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the company fairly obtained, he is a passenger, and entitled to all rights and privileges as such.' So, where he rides free at the invitation of an agent of the carrier, although the agent has violated his duty by inviting him, yet, if there is no collusion on his part with the agent to defraud the company, he is not deprived of his rights of remedies as a passenger as to injuries received through the negligence of the company.'

A person lawfully on a car and entitled to transportation is a passenger entitled to recover for an injury through the negligence of the carrier or its servants, whether the carrier receives an agreed compensation for his transportation or is compensated therefor by the charge for the car, or for transportation of property in his charge, or receives no compensation whatever."

In an action against a railroad company by a person injured in a collision, the fact that the plaintiff was a stockholder on the road riding at the invitation of the president of the company, paying no fare, constituted no defense, where the collision was occasioned by the gross negligence of the defendant's servants, although plaintiff was not in a passenger car.“

In an early Minnesota case, the considerations upon which the liability of the carrier is placed,--that of his safety as an individual, and his security as a citizen, the latter being founded upon public policy-are held to be superior to any right of contract. Especially is this insisted upon as to the protection of the citizen. And this interest of the government is alike, whether the passenger travel free, conditionally or for hire. The sternness with which the rule of liability is enforced, the more diligent will be the care Feinberg v. Delaware, L. & W. R. Co. 52 N. J. L. 451: Files v. Boston & A. exercised. The argument that a carrier will not relax his care because only a few passengers are unable to call him to account for its neglect, would release the carrier in case of a gratuitous passenger, where no stipulation of exemption was made. The reason for the rule failing, and no consideration having been paid, the rule of liability would not be enforceable. And in case of a train of free excursionists, is the carrier to be relieved of all sense of responsibility, and if so, is not the public policy of the state, in securing protection to the citizen, lost sight of? Although there be but few passengers traveling on a train, the chance, in case of accident from negligence, that only some of these will be injured is a present fact, and reduces the absolute certainty of liability as does any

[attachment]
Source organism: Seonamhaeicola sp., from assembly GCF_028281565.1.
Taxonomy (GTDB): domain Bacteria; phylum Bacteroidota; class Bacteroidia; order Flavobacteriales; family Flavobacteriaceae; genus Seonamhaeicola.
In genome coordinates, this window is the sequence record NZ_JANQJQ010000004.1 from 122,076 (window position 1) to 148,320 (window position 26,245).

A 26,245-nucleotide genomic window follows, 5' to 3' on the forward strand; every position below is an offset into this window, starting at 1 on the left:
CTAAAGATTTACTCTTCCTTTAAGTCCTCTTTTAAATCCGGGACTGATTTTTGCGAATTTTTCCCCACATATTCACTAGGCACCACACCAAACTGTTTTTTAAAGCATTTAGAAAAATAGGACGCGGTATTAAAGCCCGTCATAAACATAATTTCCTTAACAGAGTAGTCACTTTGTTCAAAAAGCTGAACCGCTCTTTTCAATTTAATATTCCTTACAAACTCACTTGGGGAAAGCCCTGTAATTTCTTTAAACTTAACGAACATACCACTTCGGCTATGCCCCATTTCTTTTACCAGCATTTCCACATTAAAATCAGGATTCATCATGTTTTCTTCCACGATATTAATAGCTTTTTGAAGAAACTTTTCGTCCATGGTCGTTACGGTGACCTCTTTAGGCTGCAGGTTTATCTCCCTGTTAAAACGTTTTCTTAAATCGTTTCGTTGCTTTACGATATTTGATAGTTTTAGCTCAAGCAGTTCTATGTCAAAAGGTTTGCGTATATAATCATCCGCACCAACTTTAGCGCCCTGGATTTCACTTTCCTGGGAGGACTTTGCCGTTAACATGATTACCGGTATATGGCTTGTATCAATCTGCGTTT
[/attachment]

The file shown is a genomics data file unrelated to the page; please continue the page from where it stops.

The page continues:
R. Co. 149 Mass. 204; Com. v. Vermont & M. R. Co. 108 Mass. 7; Littlejohn v. Fitchburg R. Co. 2 L. R. A. 502, 148 Mass. 478; Austin v. Great Western R. Co. L. R. 2 Q. B. 442; Todd v. Old Colony & F. R. R. Co. 3 Allen, 18; Philudelphia & R. R. Co. v. Derby, 55 U. S. 14 How. 468, 14 L. ed. 502; Jacobus v. St. Paul & C. R. Co. 20 Minn. 125; Rose v. Des Moines Valley R. Co. 39 Iowa, 246: Little Rock & Ft. S. R. Co. v. Miles, 40 Ark. 298: Blair v. Erie R. Co. 66 N. Y. 313; The Nero World v. King, 57 U.S.

16 How. 469, 14 L. ed. 1019. "Brennan v. Fairhaven & W. R. Co. 45 Conn. 284, 29 Am. Rep. 679. Gulf. C. & 8. F. R. Co. v. Wilson, 11 L. R. A. 486, 79 Tex. 371; Wilton v.

Middlesex R. Co. 107 Mass. 108; Pittsburg, A. & M. Pass. R. Co.v. Caldwell, 74 Pa. 421; Washburn v. Nashville & C. R. Co. 3 Head, 638; Creed v. Penn.

sylvania R. Co. 86 Pa. 139; 2 Wood, Railway Law, 1039. *Philadelphia & R. R. Co. v. Derby, 14 How. 468, 14 L. ed. 502. Jacobus v. St. Paul & C. R. Co. 20 Minn, 125.